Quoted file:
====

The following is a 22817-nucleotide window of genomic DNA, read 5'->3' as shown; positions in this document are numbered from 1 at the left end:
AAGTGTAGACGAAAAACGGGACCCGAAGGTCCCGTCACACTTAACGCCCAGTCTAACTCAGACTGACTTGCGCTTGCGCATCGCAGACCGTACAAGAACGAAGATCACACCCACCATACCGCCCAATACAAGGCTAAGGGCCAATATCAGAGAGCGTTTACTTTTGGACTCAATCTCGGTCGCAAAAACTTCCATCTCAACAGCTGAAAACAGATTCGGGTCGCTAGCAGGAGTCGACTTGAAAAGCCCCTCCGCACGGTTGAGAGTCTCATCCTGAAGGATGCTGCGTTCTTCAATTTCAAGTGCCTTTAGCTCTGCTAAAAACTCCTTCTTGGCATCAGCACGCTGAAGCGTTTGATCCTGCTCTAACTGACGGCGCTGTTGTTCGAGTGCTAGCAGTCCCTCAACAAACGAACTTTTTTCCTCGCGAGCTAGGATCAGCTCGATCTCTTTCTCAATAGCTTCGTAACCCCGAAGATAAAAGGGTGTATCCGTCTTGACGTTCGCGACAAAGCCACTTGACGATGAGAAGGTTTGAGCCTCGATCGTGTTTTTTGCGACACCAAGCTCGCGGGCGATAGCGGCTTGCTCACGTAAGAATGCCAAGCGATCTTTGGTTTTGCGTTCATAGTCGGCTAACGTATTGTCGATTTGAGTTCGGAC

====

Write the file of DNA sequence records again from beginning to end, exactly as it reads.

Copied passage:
The following is a 22817-nucleotide window of genomic DNA, read 5'->3' as shown; positions in this document are numbered from 1 at the left end:
AAGTGTAGACGAAAAACGGGACCCGAAGGTCCCGTCACACTTAACGCCCAGTCTAACTCAGACTGACTTGCGCTTGCGCATCGCAGACCGTACAAGAACGAAGATCACACCCACCATACCGCCCAATACAAGGCTAAGGGCCAATATCAGAGAGCGTTTACTTTTGGACTCAATCTCGGTCGCAAAAACTTCCATCTCAACAGCTGAAAACAGATTCGGGTCGCTAGCAGGAGTCGACTTGAAAAGCCCCTCCGCACGGTTGAGAGTCTCATCCTGAAGGATGCTGCGTTCTTCAATTTCAAGTGCCTTTAGCTCTGCTAAAAACTCCTTCTTGGCATCAGCACGCTGAAGCGTTTGATCCTGCTCTAACTGACGGCGCTGTTGTTCGAGTGCTAGCAGTCCCTCAACAAACGAACTTTTTTCCTCGCGAGCTAGGATCAGCTCGATCTCTTTCTCAATAGCTTCGTAACCCCGAAGATAAAAGGGTGTATCCGTCTTGACGTTCGCGACAAAGCCACTTGACGATGAGAAGGTTTGAGCCTCGATCGTGTTTTTTGCGACACCAAGCTCGCGGGCGATAGCGGCTTGCTCACGTAAGAATGCCAAGCGATCTTTGGTTTTGCGTTCATAGTCGGCTAACGTATTGTCGATTTGAGTTCGGAC